Uplifting National Healthcare System


Pakistan vow to uplift national healthcare system. New data released by the Pakistan Economic Survey (PES) seems to indicate a marginal improvement in the public health sector through declines in Infant Mortality Rates (IMRs) and the number of births at the hands of skilled personnel. This was a problem that had gone neglected for far too long so such developments are worth celebrating and expanding upon.

The initial change in the approach towards the health sector came when the provision of healthcare became the mandate of the provincial governments. This meant that each province embarked upon projects and schemes in accordance to their own needs. Furthermore, the government supported programmes like the Public Sector Development Programme (PSDP) to further ensure that the healthcare system in Pakistan was fit for the masses.

A gradual increase in the budget—from Rs.421.8 billion to 482.3 billion—enabled the authorities to enhance accessibility and improve upon the quality of services offered. With a larger budget, hospitals are able to employ a larger workforce, offer diverse services, buy new and updated equipment and can cover the costs of maintenance. The longer we facilitate this, the better the public health will be.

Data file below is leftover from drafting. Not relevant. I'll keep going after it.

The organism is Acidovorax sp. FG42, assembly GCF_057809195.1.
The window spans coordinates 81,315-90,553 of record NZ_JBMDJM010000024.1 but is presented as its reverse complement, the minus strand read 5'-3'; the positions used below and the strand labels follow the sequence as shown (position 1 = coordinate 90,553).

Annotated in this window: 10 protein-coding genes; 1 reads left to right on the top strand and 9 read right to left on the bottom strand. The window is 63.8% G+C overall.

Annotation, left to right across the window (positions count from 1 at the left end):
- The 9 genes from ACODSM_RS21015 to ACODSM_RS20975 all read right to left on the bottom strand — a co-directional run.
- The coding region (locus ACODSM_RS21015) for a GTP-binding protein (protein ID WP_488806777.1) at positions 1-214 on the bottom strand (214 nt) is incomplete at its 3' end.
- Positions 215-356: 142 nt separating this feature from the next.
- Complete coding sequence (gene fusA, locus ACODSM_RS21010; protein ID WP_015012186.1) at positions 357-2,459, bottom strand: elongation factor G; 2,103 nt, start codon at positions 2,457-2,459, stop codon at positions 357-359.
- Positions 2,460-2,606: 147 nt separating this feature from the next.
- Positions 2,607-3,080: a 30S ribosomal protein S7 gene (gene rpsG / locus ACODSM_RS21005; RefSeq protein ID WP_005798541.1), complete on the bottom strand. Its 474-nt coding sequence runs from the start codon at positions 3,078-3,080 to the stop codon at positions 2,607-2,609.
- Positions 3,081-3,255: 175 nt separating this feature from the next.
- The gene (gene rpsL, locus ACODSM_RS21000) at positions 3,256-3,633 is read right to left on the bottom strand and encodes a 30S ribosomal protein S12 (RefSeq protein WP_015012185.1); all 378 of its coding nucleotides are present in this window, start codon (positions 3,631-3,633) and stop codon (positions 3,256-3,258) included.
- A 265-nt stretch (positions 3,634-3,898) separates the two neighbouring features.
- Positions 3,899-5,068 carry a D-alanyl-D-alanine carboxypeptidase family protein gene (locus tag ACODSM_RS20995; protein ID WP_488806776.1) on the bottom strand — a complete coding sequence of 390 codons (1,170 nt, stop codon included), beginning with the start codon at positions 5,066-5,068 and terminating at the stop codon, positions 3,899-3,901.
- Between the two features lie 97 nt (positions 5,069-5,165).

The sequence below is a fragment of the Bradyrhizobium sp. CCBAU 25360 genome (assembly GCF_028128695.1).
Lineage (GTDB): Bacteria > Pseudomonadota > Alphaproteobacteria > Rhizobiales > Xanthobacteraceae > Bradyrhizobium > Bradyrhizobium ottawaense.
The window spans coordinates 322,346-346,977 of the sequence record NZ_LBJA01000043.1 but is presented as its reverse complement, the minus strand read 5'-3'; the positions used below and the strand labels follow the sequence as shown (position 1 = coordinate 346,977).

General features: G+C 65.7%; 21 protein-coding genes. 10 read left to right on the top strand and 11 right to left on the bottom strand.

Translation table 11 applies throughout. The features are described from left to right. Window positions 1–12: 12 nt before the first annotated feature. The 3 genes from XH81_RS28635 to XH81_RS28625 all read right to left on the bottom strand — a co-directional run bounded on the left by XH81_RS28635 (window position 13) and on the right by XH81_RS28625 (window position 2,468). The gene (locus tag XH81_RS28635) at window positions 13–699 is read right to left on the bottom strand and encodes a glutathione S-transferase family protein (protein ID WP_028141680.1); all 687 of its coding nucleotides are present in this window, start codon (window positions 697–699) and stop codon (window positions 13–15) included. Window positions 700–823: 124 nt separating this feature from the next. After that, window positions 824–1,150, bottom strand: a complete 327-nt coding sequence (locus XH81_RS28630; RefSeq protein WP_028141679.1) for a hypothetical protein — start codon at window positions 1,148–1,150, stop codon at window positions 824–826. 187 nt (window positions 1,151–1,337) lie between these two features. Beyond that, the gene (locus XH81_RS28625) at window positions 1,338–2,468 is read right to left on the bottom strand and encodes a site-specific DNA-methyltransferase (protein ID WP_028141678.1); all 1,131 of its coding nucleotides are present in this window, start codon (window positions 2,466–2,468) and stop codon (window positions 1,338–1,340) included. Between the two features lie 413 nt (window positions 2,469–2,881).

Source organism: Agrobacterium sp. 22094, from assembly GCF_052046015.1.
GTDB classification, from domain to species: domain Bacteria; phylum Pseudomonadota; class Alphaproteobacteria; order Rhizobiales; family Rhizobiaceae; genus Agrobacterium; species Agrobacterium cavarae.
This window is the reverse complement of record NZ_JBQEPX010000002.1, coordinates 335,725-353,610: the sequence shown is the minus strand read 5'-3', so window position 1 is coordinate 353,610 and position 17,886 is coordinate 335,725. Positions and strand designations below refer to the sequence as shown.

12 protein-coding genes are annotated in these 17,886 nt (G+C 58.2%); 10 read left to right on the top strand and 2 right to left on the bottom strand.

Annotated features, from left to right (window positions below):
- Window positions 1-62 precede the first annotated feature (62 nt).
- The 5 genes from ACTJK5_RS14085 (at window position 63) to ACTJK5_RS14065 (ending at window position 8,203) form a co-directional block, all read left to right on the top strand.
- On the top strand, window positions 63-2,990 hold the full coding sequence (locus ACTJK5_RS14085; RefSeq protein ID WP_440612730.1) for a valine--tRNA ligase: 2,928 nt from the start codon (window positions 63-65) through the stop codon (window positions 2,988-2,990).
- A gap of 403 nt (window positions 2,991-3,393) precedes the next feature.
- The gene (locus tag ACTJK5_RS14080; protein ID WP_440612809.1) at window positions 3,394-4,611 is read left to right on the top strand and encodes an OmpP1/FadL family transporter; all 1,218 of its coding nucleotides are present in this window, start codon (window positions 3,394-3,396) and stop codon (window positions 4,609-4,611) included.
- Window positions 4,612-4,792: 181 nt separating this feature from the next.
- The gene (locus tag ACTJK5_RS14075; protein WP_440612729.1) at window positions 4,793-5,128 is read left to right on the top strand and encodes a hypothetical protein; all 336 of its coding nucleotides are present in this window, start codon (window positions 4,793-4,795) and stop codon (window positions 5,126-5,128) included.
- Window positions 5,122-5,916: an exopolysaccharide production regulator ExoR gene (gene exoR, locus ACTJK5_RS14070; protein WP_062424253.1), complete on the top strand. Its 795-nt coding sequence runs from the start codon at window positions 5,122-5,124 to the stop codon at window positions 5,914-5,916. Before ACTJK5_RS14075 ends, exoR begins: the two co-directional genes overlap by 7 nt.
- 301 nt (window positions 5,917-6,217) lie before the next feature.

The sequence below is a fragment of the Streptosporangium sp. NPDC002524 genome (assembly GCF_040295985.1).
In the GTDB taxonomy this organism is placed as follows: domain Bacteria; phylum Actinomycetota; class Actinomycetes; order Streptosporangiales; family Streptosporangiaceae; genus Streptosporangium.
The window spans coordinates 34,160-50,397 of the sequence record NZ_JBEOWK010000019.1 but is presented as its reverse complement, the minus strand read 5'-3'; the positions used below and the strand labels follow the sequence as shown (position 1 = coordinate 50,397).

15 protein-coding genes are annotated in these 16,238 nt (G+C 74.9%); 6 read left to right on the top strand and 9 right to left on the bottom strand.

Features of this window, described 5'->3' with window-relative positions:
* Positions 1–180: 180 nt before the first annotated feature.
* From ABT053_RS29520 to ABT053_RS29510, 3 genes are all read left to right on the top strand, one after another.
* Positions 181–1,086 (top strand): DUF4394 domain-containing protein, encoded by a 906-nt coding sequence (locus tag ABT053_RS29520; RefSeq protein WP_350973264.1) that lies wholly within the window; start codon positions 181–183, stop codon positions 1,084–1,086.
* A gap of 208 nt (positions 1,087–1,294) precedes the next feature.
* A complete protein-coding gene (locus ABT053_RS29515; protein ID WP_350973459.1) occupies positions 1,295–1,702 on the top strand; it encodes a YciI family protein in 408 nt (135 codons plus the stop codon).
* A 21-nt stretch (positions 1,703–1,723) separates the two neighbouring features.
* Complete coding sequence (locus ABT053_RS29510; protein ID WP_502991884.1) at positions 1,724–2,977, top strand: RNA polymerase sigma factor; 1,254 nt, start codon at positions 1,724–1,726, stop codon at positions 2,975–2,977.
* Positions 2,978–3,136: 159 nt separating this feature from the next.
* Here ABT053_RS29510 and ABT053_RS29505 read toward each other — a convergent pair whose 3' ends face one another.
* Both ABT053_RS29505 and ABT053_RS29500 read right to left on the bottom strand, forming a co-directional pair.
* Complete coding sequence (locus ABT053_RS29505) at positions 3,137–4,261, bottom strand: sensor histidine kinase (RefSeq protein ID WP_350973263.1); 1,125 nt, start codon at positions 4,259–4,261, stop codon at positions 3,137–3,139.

Currently, the PES showed a decline in IMR from 62.1 to 55.7 deaths per 1000 live births. Similarly, the neonatal mortality rate dropped from 45.2 to 41.2 deaths per 1000 live births. This essentially means that finally, our authorities are prioritising paediatrics to protect the health of our children.

Mothers are also being looked out for through ensuring that the process of birth is as safe as possible. The only matter that remains is expanding such efforts to other areas within and outside of paediatrics. If we can make such progress through spending only 1.2 percent of our GDP on healthcare, then conforming to WHO’s recommended 5 percent allocation will usher in a new era for medicine in Pakistan.

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